Creating A Financial Planning Residency Program To Develop The Next Generation Of Advisors

Creating A Financial Planning Residency Program To Develop The Next Generation Of Advisors

One of the most important aspects of the development of financial planning as a profession is the setting of standards, both for the practice of financial planning and for those who can call themselves a Certified Financial Planner (CFP) professional. But while CFP Board has created a universal set of practice standards, the experience requirement for CFP certification can be fulfilled in a variety of ways and does not require experience working directly with clients.

The range of accepted options available to fulfill the experience requirement leads to newly minted CFP professionals with varying skill levels to handle the client issues they will face as a financial planner. Which means that clients may not get a consistent level of quality and service from financial advisors, even though they may be CFP practitioners. However, by replacing the current options of broadly defined experience requirements with a comprehensive universal training program for all aspiring CFP certificants, the profession could potentially elevate what it means to have CFP certification, in addition to ensuring that clients of CFP professionals can be confident that they will receive consistent, high-quality financial planning consumer experiences.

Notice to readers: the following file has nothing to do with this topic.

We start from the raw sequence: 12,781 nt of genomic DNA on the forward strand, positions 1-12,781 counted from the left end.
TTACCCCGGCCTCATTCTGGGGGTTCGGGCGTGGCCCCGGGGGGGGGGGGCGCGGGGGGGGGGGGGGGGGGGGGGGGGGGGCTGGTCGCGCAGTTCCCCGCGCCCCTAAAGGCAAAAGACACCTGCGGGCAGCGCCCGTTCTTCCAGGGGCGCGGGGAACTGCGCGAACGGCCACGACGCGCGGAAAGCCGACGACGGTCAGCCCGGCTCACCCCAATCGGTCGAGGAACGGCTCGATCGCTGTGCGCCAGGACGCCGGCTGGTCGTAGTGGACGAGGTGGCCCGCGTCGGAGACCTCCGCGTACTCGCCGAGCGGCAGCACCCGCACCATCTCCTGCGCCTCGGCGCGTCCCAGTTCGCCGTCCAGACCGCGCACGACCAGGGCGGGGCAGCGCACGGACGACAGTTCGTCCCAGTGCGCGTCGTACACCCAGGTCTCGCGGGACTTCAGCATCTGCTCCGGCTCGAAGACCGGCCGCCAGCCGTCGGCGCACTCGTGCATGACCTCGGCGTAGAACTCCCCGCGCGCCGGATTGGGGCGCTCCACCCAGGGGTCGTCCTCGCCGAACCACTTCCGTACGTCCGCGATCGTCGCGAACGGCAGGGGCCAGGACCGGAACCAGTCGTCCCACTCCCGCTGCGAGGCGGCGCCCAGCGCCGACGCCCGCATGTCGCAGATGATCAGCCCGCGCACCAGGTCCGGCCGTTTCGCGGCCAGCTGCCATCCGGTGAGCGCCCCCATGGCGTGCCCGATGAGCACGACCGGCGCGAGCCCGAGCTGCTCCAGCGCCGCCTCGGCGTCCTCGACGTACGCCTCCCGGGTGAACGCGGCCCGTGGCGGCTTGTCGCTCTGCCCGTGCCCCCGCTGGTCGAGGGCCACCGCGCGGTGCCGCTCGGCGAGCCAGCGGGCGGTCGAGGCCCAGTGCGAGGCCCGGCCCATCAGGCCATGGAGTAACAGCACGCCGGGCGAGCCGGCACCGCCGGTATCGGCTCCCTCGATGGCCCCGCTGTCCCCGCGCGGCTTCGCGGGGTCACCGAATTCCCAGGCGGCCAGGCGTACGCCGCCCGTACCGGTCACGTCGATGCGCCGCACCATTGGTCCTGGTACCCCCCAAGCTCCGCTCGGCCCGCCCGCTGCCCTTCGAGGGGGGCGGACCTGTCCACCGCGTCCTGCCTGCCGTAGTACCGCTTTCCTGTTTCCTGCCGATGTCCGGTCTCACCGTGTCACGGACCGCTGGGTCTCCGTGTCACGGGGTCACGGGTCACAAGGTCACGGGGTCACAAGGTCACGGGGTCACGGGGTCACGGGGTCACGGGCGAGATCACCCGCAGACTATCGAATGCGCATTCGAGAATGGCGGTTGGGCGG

Such a comprehensive universal training program could be modeled on the accredited experience requirements that prospective doctors must complete to achieve certification. Following medical school – which provides a mixture of didactic lectures, interactive training opportunities, and heavily supervised patient experiences – graduates generally engage in a 1-year internship and a 2- to 6-year residency program where they are given increasingly more responsibility under the supervision of higher-level residents and attending physicians. This model of accreditation emphasizes the resident reaching significant experience ‘milestones’ instead of just the amount of ‘time served’. The resident’s progress is tracked by monitoring education and achievements using real-time data.

A financial planning residency program that replicates this format, where an expansive body of knowledge is reinforced through relatively standardized educational experiences, would help to create a consistent curriculum providing CFP professionals with the right breadth and depth of training to prepare them for a wide range of client encounters. Over the course of 3 years, aspiring CFP professionals (who have already completed the education requirements for CFP certification) can gain the experience needed across the range of financial planning practice areas to become a successful CFP professional. At the same time, throughout the 3-year program, residents are immersed in aspects of practice management, including compliance, business planning, and understanding the firm’s financial status. In addition to assuring clients that the CFP professional they are working with has both the education and expertise to serve their needs, such a training program would also give new advisors the confidence that they have been prepared to handle client issues they will face in their work as a planner.

Ultimately, the key point is that by using the medical field as a guide to create standardized and valuable residency programs for financial advisors, the financial planning profession can develop an educational structure that will not only raise the image of the profession among consumers, but also provide new financial planners with the real-life experience they need to build confidence and serve clients on their own!

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